The gut and the brain are connected. You may have heard that the digestive system is called the “second brain.” When we have symptoms in our mental health, our digestive system will respond (or not respond). This is a result of stress impacting hormones which slows intestinal movement down. Stress also increases intestinal permeability which allows inflammation in the intestines and negatively impacts healthy bacteria in the gut. That is why constipation (or diarrhea) is a symptom of anxiety and stress. As a functional nutritionist, I will also work on stress reduction techniques with my clients to help resolve constipation. This may come in the form of talking about exercise as a coping skill, and/or focusing on deep breathing or other relaxing modalities. Not every habit that is discussed with a nutritionist is focused on just food or weight loss, but rather habits are developed to improve quality and longevity of life, in which case, the side effect just might be weight loss.

Often when people are constipated, they will take a fiber supplement, but never address the root cause of their constipation. While a fiber supplement may be needed and useful in the short term, it should not replace getting to the root cause of the constipation in the first place such as addressing fiber intake from foods and/or assessing stress and anxiety.


Tips for getting enough fiber in the diet:

  • The amount of soluble and insoluble fiber varies in different plant foods. To receive the greatest health benefit, eat a wide variety of high-fiber foods.
  • Switch to whole grains – look for breads that list whole-wheat flour as the first ingredient on the labels and have at least 2 grams of dietary fiber per serving.
  • Lean on legumes – beans, peas, and lentils.
  • Eat more fruit and vegetables.
  • High-fiber foods are good for your health. But adding too much fiber too quickly can promote intestinal gas, abdominal bloating, and cramping. Increase fiber in your diet gradually over a few weeks. This allows the natural bacteria in your digestive system to adjust to the change.
  • Drink plenty of water. Fiber works best when it absorbs water, making your stool soft and bulky.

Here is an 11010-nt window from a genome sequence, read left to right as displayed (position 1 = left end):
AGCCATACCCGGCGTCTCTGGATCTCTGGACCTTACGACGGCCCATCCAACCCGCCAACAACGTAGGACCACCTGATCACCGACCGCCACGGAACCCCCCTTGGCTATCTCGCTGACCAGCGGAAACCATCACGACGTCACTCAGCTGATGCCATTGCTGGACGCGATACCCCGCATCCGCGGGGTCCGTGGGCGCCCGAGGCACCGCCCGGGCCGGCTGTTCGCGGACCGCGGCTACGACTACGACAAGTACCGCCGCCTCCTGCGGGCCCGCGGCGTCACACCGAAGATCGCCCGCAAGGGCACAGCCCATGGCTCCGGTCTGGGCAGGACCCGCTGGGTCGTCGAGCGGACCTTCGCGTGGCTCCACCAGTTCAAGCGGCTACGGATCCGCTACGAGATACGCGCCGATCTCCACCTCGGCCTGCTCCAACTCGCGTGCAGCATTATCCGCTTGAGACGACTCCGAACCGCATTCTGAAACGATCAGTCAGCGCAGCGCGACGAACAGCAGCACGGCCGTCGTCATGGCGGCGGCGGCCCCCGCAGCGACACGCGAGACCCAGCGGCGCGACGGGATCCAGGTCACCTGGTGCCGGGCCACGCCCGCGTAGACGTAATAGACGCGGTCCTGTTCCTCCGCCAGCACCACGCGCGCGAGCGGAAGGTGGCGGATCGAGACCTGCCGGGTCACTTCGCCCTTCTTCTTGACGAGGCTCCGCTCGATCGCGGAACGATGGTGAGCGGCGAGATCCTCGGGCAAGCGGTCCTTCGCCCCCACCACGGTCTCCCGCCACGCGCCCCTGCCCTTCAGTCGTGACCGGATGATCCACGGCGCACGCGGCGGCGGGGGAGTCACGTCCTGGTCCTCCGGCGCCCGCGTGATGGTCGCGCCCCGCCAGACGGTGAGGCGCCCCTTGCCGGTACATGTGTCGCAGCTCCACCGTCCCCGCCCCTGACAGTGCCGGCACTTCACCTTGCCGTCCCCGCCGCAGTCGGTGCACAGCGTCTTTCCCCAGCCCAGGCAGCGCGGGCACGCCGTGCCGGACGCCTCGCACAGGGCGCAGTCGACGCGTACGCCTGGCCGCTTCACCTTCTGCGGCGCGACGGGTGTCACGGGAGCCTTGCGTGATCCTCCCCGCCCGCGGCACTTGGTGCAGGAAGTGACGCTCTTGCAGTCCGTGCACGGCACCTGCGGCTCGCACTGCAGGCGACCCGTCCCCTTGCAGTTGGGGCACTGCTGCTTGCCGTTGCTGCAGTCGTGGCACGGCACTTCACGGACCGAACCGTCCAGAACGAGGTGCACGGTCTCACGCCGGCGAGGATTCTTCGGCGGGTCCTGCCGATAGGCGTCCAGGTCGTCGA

Tips for managing stress:

  • Engage in consistent regular exercise.
  • Get enough sleep; 7-9 hours per night. Aim for a consistent sleep routine by laying down at a similar time every night and waking at a similar time each day.
  • Practice deep breathing throughout the day. Long slow inhales through the nose and cleansing exhales out of an open mouth.
  • Spend some time outside every day. Ideally get sunlight, but if that’s not doable, simply step outside anytime for fresh air.
  • Balance blood sugar levels and assess nutrient status. Deficiencies in vitamin B, magnesium, vitamin D, vitamin C and iron can arise from heightened prolonged stress.
  • Make self-care a priority. Spend time with people and doing activities that bring you joy.

Below is a sample menu that includes almost 40 grams of fiber to inspire some ideas


Weaving Fiber into your Day – Sample Meal Plan 39.8g fiber total.

Breakfast – Protein Oatmeal – 10.8 g/fiber

  • ¼ cup whole oats – 3g
  • 1 scoop collagen peptides
  • 1 scoop Pumpkin Seed Protein Powder
  • 2 tsp flaxseed meal – 1.8 g
  • 2 tsp chia seeds – 3.3 g
  • ¼ cup frozen blueberries – 2.7g

Snack – Greens Smoothie – 6.3g/fiber

  • Greens – 2 celery stalks, ¼ of a cucumber, Handful of spinach, pinch of parsley – 2.5g
  • ½ cup pineapple – 1.4g
  • 5 oz Aloha Coconut Protein Drink – 1.5g
  • 1 tbsp Hemp Seeds – 0.7g

Lunch – Wrap – 13.8g/fiber

  • Xtreme Wellness Wrap – 11g
  • 1 tbsp hummus – 1.2 g
  • Handful of spinach – 0.7g
  • ¼ red pepper slices – 0.9 g
  • 3 oz chicken – 0g

Snack – Protein Flourless Pumpkin muffin – 3.3g/fiber

  • Homemade with protein powder, almond butter, pumpkin puree, banana – 3.3g
  • Chomp stick – 0g

Dinner – Chicken Burger – 5.0 g/fiber

  • Homemade chicken burger patty with ground chicken, hemp seeds, carrots, mayo – 1g
  • ½ cup couscous – 1g
  • Homemade coleslaw, light dressing – 3 g